Long term cultures of immortalized normal human bronchial epithelium have previously been generated from bronchial-derived donor material using a number of different methods, including adenovirus-SV40 hybrid virus; plasmid containing replication defective SV40 virus genome; plasmid or retroviral gene transfer-mediated delivery of viral oncoproteins (HPV-16 E6 and E7, or SV40 T-antigen) alone or together with hTERT, or expression of hTERT alone or in combination with CDK4 or Bmi-1 (Additional file 1: Table S1). These established cell lines have an extended lifespan far beyond the primary cells from which they were derived and retain some capacity to differentiate into other specialized cells of the airway epithelium. For example, BEAS-2B cells, which were developed by immortalization of normal human bronchial epithelial cells using an adenovirus-SV40 hybrid virus, retain the capacity for squamous differentiation, while 16HBE14o- cells (bronchial epithelium immortalized with plasmid containing a replication deficient SV40 virus genome) can differentiate into ciliated cells in ALI culture [35, 41, 57]. Similarly, immortalizing bronchial epithelial cells using HPV-16 E6 and E7 alone (VA10 cells) or together with hTERT (NuLi 1–2) resulted in cell lines capable of differentiating into ciliated (VA10) or ciliated and goblet cells (NuLi-2) on ALI culture [39, 40, 58]. Combined expression of SV40 early antigen and hTERT resulted in immortalization of small airway epithelial cells to generate the cell line SA (SV40 ER + hTERT) which, when injected subcutaneously into a nude mouse, produced airway epithelium with normal histology . The alternative strategy of immortalization in the absence of viral oncoproteins resulted in the generation of cell lines with differentiation capacity. Combined expression of hTERT and CDK4, allowed for the generation of the HBEC3 cell line that differentiates into a mucociliated epithelium during ALI when cultured on a fibroblast containing collagen gel . Submerged 2D culture of these cells in defined differentiation media resulted in simultaneous expression of both basal, Clara and type II pneumocyte markers [59–61]. A similar strategy using combined expression of hTERT and Bmi-1 resulted in generation of the UNCN1T, 2 T and 3 T cell lines that retained the ability to differentiate into a pseudostratified epithelium with ciliated and secretory cells .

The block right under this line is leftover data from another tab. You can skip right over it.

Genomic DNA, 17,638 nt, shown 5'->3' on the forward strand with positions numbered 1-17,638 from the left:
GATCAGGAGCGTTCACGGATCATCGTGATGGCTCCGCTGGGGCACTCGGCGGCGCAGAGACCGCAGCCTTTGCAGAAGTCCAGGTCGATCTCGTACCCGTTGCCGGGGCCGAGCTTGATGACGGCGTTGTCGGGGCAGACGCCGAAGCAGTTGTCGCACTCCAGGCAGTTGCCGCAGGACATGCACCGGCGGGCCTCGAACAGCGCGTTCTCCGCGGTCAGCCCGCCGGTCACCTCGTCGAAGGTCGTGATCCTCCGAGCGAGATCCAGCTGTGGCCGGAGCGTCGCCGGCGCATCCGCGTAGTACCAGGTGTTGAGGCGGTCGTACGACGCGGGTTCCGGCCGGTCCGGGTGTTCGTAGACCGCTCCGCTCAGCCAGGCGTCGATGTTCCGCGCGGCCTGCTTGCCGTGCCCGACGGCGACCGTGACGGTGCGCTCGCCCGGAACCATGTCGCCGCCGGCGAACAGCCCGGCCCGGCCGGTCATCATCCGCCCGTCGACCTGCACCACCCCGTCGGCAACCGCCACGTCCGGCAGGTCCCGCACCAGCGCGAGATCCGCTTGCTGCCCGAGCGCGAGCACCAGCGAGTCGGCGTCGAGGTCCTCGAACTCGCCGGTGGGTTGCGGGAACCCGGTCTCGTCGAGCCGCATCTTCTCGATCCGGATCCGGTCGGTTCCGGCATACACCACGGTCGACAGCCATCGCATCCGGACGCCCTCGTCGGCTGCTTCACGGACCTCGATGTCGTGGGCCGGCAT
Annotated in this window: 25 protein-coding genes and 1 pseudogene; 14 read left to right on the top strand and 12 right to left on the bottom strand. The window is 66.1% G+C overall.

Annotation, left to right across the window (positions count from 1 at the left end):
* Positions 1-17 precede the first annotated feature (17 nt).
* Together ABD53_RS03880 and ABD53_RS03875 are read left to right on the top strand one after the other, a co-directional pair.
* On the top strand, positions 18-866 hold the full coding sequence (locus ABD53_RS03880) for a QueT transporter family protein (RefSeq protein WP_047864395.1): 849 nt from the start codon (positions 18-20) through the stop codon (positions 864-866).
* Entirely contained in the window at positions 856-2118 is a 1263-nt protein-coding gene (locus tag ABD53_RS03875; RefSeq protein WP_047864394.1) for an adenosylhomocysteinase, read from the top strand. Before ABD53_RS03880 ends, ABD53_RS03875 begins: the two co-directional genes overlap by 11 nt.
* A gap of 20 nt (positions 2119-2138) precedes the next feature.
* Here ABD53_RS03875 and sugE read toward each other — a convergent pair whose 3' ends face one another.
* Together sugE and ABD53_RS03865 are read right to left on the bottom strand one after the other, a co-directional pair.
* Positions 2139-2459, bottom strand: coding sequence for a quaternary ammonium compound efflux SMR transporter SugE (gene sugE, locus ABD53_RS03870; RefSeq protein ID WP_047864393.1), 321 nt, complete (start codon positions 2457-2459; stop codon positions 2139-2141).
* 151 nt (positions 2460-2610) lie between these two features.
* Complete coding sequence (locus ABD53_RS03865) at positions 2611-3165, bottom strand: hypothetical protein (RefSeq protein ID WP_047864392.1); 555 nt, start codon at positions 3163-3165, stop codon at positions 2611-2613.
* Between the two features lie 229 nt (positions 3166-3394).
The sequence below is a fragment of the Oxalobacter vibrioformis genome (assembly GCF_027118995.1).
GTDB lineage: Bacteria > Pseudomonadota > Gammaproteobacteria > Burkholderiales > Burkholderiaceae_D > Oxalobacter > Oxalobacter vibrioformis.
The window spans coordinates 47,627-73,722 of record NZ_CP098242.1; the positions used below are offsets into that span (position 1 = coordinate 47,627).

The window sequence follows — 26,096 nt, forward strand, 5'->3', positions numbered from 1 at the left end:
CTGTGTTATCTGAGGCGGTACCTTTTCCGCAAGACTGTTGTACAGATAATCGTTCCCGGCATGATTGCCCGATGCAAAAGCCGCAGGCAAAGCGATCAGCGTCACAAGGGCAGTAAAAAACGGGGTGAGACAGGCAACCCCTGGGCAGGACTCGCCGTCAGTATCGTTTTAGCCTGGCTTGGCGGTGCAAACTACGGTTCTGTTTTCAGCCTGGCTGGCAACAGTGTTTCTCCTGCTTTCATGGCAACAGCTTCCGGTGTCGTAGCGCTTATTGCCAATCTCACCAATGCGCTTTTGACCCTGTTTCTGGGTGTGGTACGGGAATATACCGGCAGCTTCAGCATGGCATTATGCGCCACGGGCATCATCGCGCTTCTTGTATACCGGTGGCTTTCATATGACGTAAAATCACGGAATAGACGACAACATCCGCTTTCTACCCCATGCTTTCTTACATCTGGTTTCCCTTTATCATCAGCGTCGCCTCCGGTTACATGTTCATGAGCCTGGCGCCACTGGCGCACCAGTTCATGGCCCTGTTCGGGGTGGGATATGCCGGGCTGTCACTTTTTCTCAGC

The differences in differentiation capacity observed between the cell lines may be explained by a number of factors, including the immortalization strategy utilized and the culture conditions used to analyze differentiation. The different origins and source of primary cells used in each study may be an equally important factor. In the present study, the primary BC donor material for establishing the immortalized BCi-NS1.1 cells was obtained by bronchial brushing of a healthy nonsmoker, whereas the donor material used in previous studies was from bronchial derived explants; autopsy specimens; lung transplants; bronchial epithelium; or commercially available sources (Additional file 1: Table S1). Characterization of the HBEC3 and VA10 cell lines demonstrate they express BC markers (HBEC3: TP63+KRT14+ and VA10: TP63+KRT5+KRT14+), suggesting the primary cells from which they were derived were of BC origin [40, 61]. In addition to the potential role of the source of donor material on differentiation capacity of the generated immortalized cell lines, it may also have a significant impact on the efficiency of different strategies used to immortalize the cells. For instance, Ramirez et al.  demonstrated that both hTERT and CDK4 were required to immortalize airway epithelial cells. However, our results and those of Piao et al.  demonstrated that hTERT alone was sufficient. The use of different donor materials between each study may result in different sub-populations of primary epithelial cells at the time of immortalization which may have different requirements for immortalization.